On most weekends in Washington, President Obama trades in his suit and tie for athletic pants, a ball cap and a whistle as coach of his daughter Sasha's basketball team. And in spite of all the demands of being commander-in-chief, and campaigning for a second term, he reportedly has not missed a game all year.
"With the girls, they just think of it as dad, that is what dads are supposed to do. They take it for granted," Obama said of the experience in an interview with ESPN's Andy Katz.
"But what was fun, this is now the third year that the team has played together, and to see them all develop at different paces, to get better and start thinking as a team and to feel good when the team does well, to pick each other up when something is not going well, you can't beat it," he said, "you can't beat the satisfaction."
Obama said he first got involved with the team when he realized the girls' coach - a parent volunteer who works for the National Institutes of Health - didn't have any basketball experience.
"We'd see somebody playing a zone, our girls wouldn't know where to go, so I would go over and whisper to the coach," he said. "On Sunday, we would have them over to the gym over here and we'd run drills and we'd run plays."
Coach Obama says his philosophy is to hammer home the basics - dribbling, passing and boxing out. "Making sure that they are not practicing shooting 3-pointers when they can barely get the ball to the basket," he told Katz. "The whole theory was, don't practice shots that you are not going to take in a game."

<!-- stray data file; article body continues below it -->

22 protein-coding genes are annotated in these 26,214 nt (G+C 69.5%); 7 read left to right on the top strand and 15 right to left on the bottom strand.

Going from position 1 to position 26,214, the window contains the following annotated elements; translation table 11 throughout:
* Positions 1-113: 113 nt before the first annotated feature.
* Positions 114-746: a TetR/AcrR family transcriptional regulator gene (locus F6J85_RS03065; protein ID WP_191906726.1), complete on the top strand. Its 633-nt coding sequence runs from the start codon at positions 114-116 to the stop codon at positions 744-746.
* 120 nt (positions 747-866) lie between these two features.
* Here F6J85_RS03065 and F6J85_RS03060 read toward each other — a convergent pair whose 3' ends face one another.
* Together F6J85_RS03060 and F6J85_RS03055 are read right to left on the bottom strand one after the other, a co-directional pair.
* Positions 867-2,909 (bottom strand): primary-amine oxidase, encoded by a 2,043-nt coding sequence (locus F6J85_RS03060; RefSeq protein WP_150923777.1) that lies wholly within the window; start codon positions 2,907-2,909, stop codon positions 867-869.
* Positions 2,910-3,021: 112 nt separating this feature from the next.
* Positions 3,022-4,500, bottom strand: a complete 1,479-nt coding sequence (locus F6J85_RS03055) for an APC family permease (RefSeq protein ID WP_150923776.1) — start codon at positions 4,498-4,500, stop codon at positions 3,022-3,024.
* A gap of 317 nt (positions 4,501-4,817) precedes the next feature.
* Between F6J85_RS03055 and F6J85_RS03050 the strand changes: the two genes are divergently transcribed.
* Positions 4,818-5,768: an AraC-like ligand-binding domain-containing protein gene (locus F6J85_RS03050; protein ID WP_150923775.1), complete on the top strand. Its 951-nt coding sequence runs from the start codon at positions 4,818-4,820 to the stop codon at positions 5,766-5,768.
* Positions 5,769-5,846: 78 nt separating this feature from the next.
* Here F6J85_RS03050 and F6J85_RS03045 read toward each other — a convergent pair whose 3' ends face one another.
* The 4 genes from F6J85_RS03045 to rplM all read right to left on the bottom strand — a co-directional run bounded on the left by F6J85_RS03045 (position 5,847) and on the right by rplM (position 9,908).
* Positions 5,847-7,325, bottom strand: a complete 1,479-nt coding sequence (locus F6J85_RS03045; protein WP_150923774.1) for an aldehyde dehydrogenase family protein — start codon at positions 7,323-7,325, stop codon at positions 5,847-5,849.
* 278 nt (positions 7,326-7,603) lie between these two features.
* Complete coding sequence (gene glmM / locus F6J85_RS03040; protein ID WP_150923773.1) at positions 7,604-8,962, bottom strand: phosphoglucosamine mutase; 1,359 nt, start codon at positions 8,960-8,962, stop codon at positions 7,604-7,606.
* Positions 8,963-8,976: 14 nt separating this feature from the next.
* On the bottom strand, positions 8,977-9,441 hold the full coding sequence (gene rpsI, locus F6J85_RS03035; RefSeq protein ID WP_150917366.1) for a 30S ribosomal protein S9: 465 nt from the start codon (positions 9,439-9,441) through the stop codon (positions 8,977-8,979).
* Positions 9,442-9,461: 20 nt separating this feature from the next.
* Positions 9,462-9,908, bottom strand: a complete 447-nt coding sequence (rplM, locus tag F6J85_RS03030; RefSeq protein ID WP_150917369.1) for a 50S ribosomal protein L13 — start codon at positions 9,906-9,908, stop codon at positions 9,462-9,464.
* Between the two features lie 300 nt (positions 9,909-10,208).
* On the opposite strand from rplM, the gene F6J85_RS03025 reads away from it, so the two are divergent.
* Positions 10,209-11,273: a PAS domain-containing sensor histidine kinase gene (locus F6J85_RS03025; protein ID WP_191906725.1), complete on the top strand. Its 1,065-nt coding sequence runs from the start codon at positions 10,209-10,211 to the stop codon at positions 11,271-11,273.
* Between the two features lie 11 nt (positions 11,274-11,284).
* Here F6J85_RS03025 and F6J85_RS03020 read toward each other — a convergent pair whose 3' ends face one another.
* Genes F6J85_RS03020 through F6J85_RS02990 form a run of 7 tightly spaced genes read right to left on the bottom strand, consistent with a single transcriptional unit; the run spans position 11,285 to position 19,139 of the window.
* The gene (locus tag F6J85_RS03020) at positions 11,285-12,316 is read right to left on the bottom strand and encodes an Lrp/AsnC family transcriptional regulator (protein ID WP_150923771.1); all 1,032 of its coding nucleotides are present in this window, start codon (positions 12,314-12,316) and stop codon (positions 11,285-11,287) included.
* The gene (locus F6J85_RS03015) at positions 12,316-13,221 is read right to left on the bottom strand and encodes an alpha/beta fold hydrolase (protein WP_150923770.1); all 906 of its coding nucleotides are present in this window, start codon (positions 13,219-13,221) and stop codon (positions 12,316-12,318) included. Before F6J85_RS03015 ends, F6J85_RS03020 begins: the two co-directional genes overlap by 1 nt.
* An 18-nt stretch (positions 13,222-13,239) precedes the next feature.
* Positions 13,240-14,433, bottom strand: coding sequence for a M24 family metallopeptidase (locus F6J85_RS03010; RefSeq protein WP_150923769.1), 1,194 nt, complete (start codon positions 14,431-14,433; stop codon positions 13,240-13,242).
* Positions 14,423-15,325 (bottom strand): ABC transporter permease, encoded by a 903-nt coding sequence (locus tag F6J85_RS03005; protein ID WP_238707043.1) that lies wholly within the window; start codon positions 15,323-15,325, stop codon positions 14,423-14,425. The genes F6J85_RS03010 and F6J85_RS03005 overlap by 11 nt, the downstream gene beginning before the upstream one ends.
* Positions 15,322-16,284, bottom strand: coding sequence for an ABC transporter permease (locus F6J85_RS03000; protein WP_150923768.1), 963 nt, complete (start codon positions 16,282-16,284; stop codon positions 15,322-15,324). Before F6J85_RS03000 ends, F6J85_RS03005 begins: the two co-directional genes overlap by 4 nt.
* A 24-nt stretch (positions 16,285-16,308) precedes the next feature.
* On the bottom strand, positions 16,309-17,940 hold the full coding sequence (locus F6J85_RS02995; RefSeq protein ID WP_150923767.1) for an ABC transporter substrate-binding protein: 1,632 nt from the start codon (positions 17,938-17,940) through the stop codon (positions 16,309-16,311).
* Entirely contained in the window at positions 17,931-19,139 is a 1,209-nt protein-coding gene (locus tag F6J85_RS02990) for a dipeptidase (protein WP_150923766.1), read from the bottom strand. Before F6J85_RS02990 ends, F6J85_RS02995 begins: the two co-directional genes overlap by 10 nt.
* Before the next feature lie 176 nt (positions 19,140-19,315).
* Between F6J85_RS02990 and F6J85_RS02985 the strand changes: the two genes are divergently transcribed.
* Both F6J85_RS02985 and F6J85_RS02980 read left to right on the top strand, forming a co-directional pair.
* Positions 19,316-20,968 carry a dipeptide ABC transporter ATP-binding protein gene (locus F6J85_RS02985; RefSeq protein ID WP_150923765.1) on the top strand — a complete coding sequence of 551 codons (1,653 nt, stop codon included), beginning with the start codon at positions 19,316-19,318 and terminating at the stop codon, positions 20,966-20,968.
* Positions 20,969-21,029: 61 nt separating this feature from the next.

The president also said that he is not afraid to be critical of his players on the court, but uses humor to soften the blow. "There were times where I would pretend to do what they were doing and the balls would land on their heads, or this is how they would rebound without jumping or paying attention to who they are supposed to be boxing out and they would start laughing," he said.
While it's unclear how long Obama has been coaching the team, first lady Michelle Obama told supporters in Florida last month that he "hasn't missed a game." Sasha, 10, and Malia, 13, both attend the prestigious Sidwell Friends School in Washington.
President Obama and Katz also discussed the upcoming 40 th anniversary of Title IX, which mandates equal opportunity for women and girls in collegiate athletics.
"I think the challenge is making sure that, in terms of implementation, schools continue to take Title IX seriously," Obama said of the law. "I think understanding that this is good, not just for a particular college, not just for the NCAA, [but that] it is good for our society, it will create stronger, more confident women. I think that is something that I just want to make sure everybody understands."
"What happened as a consequence of Title IX is that the media started paying more attention to women's sports, women's athletics, [women's sports] started being shown on television, it got more widespread acceptance, and I think people's recognition that women could be just as good at competing [and] just as fun to watch," he said.